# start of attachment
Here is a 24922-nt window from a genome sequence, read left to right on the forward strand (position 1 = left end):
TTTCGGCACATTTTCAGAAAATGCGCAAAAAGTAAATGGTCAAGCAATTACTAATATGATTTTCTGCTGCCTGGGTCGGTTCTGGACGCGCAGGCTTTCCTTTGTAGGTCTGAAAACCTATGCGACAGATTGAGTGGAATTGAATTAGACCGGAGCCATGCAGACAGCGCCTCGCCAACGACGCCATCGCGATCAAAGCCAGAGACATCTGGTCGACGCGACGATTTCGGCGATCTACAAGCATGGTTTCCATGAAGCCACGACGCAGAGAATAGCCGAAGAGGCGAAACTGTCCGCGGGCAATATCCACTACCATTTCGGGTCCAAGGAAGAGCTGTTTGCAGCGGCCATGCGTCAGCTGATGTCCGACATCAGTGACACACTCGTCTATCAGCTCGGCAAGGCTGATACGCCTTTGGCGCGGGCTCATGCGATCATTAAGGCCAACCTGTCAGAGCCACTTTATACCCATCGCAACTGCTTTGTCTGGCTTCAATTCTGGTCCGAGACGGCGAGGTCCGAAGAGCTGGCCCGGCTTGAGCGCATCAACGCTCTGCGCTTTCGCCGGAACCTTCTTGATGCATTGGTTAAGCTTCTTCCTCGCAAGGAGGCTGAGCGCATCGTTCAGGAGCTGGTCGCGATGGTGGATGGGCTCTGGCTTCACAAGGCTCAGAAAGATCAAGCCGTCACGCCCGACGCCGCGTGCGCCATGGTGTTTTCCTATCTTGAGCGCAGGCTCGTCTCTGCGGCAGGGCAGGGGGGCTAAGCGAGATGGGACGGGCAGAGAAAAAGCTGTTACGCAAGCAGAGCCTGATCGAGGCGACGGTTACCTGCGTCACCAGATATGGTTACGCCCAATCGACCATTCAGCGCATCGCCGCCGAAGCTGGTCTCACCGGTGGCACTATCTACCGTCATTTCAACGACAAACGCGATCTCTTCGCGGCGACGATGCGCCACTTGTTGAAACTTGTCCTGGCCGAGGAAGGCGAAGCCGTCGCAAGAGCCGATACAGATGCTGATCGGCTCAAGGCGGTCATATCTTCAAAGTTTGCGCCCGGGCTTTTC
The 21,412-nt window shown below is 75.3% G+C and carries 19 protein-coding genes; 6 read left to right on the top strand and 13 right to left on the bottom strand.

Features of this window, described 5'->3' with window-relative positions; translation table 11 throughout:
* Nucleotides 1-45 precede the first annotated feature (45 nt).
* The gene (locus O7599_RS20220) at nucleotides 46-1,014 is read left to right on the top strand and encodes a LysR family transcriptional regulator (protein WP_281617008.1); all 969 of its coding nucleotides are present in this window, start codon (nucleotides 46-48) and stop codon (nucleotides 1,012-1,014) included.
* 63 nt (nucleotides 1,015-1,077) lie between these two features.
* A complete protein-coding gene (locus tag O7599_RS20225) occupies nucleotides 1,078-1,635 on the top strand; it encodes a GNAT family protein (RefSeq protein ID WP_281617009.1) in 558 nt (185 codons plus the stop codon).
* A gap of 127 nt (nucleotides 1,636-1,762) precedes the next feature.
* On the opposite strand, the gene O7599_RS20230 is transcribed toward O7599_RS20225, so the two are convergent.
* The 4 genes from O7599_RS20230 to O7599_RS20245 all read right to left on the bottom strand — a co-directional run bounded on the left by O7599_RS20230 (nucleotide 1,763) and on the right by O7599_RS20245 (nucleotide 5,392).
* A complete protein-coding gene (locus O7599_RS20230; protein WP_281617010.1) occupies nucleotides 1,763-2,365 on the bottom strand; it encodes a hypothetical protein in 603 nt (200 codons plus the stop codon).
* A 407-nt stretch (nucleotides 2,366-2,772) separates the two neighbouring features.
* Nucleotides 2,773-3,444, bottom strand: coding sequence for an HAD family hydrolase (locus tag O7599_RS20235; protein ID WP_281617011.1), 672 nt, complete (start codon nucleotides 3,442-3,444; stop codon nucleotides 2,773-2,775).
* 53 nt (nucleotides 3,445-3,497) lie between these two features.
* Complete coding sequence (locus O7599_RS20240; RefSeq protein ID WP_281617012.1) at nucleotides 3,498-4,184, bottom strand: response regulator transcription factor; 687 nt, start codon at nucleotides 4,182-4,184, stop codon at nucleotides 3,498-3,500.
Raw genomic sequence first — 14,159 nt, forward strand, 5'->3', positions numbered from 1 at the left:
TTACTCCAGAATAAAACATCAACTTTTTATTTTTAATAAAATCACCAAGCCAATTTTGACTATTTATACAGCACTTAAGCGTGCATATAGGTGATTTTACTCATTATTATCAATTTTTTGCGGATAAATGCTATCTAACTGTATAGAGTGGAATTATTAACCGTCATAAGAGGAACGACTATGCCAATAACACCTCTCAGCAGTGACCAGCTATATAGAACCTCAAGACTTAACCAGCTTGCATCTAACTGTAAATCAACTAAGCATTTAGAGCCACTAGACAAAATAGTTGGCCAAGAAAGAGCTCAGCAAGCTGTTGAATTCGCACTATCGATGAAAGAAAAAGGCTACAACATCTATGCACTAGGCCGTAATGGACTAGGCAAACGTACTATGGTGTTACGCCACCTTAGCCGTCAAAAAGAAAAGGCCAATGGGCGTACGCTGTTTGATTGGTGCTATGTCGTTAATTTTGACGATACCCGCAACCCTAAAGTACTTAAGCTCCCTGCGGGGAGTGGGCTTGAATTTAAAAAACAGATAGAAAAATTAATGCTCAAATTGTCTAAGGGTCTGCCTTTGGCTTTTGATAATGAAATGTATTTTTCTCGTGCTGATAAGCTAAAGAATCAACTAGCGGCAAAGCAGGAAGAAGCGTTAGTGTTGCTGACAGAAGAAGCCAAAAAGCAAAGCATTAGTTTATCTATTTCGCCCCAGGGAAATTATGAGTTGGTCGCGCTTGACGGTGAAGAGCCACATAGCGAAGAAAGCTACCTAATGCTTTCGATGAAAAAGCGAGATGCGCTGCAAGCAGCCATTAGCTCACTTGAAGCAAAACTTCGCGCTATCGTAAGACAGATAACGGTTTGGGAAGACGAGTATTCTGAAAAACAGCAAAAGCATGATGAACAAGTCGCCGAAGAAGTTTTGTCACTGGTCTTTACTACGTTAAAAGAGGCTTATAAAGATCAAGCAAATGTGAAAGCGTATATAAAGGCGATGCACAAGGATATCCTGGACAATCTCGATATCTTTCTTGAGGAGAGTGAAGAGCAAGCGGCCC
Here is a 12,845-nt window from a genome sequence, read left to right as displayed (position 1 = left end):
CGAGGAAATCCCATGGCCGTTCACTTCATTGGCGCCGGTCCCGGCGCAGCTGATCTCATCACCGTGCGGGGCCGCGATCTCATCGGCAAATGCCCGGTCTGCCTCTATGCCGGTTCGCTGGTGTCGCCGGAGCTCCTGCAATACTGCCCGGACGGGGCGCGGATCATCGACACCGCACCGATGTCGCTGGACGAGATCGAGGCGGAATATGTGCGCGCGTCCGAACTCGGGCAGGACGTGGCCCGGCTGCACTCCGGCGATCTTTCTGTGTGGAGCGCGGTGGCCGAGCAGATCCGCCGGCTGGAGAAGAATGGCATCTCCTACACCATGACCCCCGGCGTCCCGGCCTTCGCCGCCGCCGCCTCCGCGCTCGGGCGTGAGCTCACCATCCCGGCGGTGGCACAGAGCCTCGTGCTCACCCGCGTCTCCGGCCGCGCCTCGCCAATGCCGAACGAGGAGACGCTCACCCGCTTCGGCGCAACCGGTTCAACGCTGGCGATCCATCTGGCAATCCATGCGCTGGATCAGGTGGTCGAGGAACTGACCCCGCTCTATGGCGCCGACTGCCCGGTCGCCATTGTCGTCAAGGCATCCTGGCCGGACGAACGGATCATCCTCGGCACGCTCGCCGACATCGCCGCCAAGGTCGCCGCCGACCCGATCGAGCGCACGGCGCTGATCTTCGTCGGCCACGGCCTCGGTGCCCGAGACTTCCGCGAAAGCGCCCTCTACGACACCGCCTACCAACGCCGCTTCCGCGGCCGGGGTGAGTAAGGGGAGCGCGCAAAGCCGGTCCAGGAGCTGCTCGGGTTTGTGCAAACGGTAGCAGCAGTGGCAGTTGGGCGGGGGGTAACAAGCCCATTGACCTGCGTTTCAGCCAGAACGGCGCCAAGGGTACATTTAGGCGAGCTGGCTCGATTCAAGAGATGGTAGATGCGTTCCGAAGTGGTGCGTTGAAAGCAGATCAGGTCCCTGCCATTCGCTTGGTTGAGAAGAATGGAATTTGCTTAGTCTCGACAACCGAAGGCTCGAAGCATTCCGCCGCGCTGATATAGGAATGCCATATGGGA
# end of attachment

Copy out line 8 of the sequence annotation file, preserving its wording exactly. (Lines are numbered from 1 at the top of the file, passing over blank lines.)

* A complete protein-coding gene (locus tag O7599_RS20225) occupies nucleotides 1,078-1,635 on the top strand; it encodes a GNAT family protein (RefSeq protein ID WP_281617009.1) in 558 nt (185 codons plus the stop codon).